For Pinecone, the change of temperature is an imitation of winter and summer. It causes cracks in the shell, which makes the seedlings germinate faster and more easily. During the stratification process, the plant seeds are placed in moist cotton wool or cloth.
Choosing the Soil and Pots for Growing Cedar
The soil for growing cedar at home may vary. For example, the tree can be grown in ordinary soil from a garden or even a vegetable garden, or in ordinary sawdust. Among the soils you buy, it is best to give preference to the choice used for growing conifers.
If you do not want to spend money or do not trust the purchased soil, you can prepare your own soil suitable for growing cedar. Mix river sand and peat in equal proportions. The seeds can now be sown in this soil.
Tip: In extreme cases, the seeds are planted in common sawdust sold in pet stores.
Pots for Growing Cedar with Pinecone
First, look for a small pot of pinecones. Since the root system of cedar is quite strong and deep, a pot with a depth of at least 0.2 inches (0.5 cm) should be chosen. Any pot width will do: ideally, the pot should be as deep as it is.
Plastic containers should not be used for seeding. Ideally, pinecones should be planted in a clay container. Make sure there are drainage holes in the bottom of the pot. If not, it is better not to use this pot (or try to make one yourself). It is important that the pot has a drainage hole at the bottom.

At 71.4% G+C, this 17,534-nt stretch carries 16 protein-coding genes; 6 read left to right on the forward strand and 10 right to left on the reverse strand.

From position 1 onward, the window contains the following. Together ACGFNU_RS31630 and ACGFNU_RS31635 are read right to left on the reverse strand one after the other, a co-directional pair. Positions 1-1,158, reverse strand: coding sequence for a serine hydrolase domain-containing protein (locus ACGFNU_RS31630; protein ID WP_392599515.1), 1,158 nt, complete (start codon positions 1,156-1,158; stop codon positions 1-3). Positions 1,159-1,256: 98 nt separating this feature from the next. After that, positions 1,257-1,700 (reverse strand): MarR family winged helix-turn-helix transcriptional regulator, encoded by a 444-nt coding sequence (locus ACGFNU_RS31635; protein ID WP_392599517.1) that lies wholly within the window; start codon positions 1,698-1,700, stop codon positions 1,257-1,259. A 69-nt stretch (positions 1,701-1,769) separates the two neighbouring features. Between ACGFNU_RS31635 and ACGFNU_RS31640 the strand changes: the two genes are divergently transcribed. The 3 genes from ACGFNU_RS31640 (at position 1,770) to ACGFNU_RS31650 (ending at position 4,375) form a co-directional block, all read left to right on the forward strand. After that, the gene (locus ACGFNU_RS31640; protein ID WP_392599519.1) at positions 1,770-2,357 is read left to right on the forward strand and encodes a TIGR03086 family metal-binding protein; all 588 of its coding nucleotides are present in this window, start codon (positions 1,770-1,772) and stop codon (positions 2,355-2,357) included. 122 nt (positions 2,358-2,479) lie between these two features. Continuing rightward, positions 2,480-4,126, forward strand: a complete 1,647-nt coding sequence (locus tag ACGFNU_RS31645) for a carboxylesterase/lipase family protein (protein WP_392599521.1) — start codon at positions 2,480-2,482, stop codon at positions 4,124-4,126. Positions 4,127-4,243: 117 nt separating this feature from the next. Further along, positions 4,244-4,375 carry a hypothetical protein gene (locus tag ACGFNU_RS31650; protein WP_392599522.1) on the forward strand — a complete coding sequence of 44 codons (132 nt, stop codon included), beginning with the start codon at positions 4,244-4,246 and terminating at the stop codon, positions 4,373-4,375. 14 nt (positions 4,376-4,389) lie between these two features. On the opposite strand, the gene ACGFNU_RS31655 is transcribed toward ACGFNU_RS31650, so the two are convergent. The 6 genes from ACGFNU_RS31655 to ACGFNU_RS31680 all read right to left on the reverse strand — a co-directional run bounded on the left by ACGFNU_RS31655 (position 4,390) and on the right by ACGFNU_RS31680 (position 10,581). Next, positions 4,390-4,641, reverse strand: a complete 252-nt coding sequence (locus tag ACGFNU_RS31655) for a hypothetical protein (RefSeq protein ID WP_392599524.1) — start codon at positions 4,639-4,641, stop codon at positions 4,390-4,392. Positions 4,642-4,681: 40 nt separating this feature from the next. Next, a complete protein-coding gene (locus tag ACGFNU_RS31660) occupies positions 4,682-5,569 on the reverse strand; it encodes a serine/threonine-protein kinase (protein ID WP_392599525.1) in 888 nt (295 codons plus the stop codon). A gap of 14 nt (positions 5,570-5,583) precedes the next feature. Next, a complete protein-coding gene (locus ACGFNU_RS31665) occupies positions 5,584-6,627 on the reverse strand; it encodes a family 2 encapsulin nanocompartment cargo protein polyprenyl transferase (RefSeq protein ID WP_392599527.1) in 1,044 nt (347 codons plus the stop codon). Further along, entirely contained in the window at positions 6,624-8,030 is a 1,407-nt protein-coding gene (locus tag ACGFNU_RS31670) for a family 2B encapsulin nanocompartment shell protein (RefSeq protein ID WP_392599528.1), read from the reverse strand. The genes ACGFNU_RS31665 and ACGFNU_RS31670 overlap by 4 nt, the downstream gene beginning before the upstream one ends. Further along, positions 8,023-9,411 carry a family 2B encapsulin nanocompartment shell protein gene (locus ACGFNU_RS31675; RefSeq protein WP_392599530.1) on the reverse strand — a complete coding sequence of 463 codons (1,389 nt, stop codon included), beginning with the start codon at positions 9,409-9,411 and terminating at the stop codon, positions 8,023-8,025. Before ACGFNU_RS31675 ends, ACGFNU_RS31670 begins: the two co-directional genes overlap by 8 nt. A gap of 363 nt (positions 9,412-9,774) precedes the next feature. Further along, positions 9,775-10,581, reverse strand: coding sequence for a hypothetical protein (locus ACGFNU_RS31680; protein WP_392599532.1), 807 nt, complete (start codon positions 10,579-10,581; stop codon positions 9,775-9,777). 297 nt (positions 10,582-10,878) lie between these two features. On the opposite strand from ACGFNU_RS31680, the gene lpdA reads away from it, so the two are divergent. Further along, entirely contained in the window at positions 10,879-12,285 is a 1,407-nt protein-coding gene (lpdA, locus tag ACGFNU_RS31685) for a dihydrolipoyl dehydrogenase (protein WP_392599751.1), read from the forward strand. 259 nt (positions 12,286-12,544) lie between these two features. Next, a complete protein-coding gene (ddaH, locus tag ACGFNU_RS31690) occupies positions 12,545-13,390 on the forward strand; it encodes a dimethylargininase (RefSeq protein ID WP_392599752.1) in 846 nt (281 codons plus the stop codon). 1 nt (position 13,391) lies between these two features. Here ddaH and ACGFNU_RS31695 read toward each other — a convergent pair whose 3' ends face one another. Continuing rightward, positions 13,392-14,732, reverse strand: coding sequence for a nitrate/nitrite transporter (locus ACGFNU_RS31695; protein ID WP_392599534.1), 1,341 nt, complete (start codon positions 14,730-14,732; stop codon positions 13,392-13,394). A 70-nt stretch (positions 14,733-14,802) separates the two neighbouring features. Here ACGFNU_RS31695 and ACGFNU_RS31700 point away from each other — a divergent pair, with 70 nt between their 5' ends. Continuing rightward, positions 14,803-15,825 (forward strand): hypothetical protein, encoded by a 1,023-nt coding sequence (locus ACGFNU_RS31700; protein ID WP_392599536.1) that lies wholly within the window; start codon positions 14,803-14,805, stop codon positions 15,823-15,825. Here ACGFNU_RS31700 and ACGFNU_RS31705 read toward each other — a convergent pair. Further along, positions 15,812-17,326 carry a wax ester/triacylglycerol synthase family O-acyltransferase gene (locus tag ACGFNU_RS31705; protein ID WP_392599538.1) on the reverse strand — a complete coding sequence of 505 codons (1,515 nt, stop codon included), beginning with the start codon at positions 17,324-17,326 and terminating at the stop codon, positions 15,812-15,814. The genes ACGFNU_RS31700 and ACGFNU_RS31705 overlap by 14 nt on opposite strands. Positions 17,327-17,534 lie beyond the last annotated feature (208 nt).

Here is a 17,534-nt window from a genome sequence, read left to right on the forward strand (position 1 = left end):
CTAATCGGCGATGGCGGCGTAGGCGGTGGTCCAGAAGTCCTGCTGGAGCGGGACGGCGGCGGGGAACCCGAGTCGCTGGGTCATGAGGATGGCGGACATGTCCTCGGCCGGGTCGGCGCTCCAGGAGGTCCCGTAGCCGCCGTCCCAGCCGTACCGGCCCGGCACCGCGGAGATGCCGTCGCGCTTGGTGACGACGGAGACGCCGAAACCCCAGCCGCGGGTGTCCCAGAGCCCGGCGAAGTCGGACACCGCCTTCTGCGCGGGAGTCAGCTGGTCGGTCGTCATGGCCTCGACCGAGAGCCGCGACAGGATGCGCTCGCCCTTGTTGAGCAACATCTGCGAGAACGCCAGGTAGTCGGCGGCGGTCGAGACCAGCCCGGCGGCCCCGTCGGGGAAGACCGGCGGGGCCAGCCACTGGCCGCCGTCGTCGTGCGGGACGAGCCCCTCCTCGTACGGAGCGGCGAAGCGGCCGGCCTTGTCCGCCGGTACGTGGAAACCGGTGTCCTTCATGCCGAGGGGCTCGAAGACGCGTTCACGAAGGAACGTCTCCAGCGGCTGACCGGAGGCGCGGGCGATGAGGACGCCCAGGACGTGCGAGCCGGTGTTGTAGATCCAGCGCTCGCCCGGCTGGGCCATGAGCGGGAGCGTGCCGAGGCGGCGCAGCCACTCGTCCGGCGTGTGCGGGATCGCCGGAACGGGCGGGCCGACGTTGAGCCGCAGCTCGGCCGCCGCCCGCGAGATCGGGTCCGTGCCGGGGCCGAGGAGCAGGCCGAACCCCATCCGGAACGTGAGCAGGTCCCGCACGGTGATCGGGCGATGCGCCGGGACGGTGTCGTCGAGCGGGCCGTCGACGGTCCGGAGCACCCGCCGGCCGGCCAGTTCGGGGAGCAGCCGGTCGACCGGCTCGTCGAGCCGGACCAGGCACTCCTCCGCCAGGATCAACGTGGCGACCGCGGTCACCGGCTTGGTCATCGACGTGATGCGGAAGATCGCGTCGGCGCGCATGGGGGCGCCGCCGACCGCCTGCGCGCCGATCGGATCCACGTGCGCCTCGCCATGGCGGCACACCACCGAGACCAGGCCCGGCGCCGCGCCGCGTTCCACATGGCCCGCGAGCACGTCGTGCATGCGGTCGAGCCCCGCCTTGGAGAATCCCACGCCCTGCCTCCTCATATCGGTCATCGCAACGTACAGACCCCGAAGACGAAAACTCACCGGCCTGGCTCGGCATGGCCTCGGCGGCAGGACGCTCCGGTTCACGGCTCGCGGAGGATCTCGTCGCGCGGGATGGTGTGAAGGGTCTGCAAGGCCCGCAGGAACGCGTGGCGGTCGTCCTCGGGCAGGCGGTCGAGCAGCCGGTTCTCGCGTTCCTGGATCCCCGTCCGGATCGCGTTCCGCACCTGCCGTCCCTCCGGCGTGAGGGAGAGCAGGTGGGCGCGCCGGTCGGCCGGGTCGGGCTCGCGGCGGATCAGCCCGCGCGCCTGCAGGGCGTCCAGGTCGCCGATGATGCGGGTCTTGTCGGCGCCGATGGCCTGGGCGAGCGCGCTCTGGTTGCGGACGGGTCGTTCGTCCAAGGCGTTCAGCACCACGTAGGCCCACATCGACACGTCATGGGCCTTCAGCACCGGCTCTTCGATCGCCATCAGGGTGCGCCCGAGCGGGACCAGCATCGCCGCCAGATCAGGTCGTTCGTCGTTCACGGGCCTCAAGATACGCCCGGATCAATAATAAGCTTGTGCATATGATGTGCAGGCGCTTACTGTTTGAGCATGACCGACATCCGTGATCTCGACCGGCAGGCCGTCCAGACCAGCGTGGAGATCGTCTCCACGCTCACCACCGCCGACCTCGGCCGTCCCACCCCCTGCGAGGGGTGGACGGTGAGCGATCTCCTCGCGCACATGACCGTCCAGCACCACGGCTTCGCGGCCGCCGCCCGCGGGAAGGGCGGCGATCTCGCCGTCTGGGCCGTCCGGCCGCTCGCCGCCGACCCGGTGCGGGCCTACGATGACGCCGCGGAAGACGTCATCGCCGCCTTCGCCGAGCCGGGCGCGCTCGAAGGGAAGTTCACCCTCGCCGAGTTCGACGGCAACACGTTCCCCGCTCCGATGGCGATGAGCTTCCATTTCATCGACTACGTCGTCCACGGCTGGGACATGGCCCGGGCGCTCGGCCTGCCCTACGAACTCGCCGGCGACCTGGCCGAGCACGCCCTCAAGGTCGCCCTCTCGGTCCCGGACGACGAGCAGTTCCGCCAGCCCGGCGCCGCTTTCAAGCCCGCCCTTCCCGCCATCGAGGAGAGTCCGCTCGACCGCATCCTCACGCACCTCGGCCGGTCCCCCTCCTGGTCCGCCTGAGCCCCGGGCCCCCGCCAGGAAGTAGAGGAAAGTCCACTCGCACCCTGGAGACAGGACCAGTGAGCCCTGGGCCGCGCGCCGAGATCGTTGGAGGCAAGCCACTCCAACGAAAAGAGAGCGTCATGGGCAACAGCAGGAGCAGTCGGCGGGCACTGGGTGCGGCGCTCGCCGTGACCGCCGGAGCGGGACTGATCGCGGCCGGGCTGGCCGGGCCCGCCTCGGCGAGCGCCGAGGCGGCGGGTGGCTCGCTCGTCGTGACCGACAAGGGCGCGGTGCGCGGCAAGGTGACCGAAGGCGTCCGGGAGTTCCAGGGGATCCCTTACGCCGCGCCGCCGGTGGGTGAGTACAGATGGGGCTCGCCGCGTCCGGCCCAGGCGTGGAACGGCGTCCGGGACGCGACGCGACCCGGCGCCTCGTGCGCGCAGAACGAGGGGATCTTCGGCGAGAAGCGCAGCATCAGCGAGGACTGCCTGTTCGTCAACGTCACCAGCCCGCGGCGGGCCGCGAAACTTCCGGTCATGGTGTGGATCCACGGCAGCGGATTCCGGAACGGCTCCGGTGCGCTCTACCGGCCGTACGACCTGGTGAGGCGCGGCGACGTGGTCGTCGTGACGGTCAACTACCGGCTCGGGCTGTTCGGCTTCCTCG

How to Grow Cedar Pinecone in Pots at Home
Once you have chosen a container and prepared the soil, you should start sowing the seeds. First, sterilize the pot with a warm solution of pink manganese and then rinse it with water.
Place a drainage device at the bottom of the container. This can be a crushed brick no more than 0.4 inches (1 cm) in diameter, plain pebbles, or expanded clay.
A 1-inch (2.5 cm) thick pebble or brick is recommended. The pots should be filled with 2 inches (5 cm) thick expanded clay: it is highly permeable and ideal for growing cedar.
Tip: The soil should not be poured into the pot and pressed too tightly: it should always remain loose. Cedar Pinecone germinates best in loose soil.
Do not place the soil flush with the edges of the container. When watering, water can run off and wash away the soil, which is bad for the seedlings and can simply contaminate the room. To prevent the soil from being washed away when watering, leave a space of about 0.4 inches (1 cm) from the rim of the pot.